Agfa ePhoto CL18

Agfa ePhoto CL18 – A digicam from the year 2000

I am Eduardo Vecchio, 38 years old, from Buenos Aires, Argentina. Back in the 90s, the photos that I took were merely mementos of birthdays and holidays, taken without much thought using a compact 35mm film camera (a Canon Snappy 20 and later a Vivitar PS25).

I started taking photos in a “conscious” way not so long ago, around 2012, with my first DSLR, a Nikon D5100. It was with that camera and its manual control, that I learned the basic techniques of photography and began to make the effort to capture photos that are aesthetically appealing or at least interesting in some way. Spoiler Alert: I am still struggling and usually do not achieve that goal.

But this article is not one about a fully fledged DSLR, nor of a 35mm film compact camera. Instead, I am going to write some lines and show you five recent pictures taken with a digicam from the year 2000. The camera in question is the Agfa ePhoto CL18.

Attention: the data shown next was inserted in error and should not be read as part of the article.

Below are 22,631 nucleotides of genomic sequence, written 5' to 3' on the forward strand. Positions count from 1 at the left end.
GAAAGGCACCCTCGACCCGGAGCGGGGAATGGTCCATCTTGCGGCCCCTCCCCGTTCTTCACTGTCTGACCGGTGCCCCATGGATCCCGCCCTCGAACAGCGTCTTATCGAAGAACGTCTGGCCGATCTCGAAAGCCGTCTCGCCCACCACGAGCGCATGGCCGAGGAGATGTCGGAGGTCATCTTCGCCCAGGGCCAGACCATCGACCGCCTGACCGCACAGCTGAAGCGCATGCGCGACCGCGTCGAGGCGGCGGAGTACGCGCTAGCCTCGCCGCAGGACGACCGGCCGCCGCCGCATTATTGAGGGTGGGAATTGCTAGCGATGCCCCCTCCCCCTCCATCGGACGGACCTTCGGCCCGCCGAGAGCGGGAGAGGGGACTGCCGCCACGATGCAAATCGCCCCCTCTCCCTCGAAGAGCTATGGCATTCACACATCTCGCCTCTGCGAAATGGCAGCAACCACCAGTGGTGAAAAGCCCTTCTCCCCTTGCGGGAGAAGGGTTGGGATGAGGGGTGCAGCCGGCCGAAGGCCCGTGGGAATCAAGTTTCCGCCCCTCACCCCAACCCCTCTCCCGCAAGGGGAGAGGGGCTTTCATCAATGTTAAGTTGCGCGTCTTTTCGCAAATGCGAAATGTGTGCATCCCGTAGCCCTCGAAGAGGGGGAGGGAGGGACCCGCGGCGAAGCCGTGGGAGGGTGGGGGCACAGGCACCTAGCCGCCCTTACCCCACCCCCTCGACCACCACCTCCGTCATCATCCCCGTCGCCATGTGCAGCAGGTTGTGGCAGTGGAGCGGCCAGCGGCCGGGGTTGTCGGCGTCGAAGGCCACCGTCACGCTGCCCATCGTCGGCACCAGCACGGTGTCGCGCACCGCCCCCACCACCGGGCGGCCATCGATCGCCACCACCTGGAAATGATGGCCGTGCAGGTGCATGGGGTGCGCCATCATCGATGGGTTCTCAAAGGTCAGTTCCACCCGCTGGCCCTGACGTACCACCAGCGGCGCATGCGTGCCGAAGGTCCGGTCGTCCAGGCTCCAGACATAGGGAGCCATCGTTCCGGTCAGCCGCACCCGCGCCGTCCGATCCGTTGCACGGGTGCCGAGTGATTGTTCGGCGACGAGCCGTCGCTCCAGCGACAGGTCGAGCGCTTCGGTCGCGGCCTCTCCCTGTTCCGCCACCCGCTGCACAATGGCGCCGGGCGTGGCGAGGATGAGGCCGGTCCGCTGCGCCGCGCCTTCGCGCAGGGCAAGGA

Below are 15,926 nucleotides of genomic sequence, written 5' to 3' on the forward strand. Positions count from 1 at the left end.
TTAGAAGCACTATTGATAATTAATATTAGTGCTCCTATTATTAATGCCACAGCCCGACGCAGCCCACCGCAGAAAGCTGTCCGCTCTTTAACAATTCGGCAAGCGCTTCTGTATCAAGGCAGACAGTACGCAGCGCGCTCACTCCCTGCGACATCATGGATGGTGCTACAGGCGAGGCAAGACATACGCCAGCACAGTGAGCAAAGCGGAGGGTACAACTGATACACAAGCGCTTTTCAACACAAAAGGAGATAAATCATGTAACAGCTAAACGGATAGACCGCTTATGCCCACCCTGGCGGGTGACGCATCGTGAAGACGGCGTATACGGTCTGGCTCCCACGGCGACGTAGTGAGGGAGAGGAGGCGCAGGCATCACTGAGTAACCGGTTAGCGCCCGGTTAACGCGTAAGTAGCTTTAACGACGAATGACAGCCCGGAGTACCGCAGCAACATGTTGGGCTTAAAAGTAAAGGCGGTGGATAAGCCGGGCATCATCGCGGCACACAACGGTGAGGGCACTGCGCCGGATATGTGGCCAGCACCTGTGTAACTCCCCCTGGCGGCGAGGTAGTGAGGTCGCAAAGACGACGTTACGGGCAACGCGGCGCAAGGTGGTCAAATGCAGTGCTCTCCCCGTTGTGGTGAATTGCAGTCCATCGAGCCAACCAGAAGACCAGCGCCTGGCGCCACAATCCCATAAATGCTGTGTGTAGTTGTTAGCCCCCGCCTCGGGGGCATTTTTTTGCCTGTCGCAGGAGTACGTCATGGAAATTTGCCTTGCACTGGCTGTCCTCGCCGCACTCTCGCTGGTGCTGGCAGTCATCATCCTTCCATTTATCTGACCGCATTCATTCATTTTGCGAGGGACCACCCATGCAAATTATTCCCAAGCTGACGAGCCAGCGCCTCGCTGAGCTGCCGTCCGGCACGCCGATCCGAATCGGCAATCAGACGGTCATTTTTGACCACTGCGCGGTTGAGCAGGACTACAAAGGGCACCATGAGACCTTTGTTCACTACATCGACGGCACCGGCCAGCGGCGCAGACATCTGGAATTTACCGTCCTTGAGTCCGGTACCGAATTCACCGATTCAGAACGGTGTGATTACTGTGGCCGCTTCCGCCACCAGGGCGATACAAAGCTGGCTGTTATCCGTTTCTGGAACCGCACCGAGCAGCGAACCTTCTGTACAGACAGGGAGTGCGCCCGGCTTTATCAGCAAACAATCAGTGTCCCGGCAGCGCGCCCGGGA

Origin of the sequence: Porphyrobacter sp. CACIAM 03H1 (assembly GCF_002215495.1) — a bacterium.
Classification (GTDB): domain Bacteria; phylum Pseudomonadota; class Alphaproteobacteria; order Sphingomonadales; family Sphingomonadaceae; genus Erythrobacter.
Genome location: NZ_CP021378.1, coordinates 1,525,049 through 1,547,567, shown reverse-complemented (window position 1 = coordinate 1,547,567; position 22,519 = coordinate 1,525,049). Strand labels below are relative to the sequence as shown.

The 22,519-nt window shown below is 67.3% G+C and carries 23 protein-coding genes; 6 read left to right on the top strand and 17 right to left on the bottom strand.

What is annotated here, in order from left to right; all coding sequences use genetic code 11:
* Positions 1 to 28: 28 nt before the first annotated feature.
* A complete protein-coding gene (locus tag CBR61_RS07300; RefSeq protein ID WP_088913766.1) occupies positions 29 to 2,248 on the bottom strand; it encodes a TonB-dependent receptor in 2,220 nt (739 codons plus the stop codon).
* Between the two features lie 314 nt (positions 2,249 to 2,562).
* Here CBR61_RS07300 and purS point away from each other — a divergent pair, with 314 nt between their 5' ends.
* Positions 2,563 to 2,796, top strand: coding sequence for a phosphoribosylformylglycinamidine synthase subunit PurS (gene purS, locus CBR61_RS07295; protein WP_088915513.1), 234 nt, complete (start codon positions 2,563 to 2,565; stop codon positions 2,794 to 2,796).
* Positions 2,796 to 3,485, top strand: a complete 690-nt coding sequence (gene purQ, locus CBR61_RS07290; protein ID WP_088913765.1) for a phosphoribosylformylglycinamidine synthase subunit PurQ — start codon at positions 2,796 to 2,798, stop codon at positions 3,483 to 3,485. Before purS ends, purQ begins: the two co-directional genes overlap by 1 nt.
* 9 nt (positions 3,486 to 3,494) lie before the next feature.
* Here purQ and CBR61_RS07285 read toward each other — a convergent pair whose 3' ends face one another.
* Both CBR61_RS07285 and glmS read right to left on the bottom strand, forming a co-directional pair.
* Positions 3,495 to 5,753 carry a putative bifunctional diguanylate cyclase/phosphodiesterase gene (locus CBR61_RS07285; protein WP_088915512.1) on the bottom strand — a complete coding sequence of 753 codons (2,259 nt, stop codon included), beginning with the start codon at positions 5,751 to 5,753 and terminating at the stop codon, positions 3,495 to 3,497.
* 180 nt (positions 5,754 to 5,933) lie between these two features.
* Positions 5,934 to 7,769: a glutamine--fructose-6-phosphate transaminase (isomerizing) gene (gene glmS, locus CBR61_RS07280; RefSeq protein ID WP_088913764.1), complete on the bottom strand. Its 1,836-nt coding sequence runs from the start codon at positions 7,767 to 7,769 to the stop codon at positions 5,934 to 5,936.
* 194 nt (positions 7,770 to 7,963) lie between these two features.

It was my family’s first digital camera and the very first one that I ever used. A small camera that serves as an example of the transitional technology from film to digital, having the limitations of both and the advantages of neither.

Bronze sculpture of David head, fragmenting
1 – “David fragmentándose (De Grecia al Renacimiento y con amor)” Bronze sculpture by Marta Minujín, 1972

The camera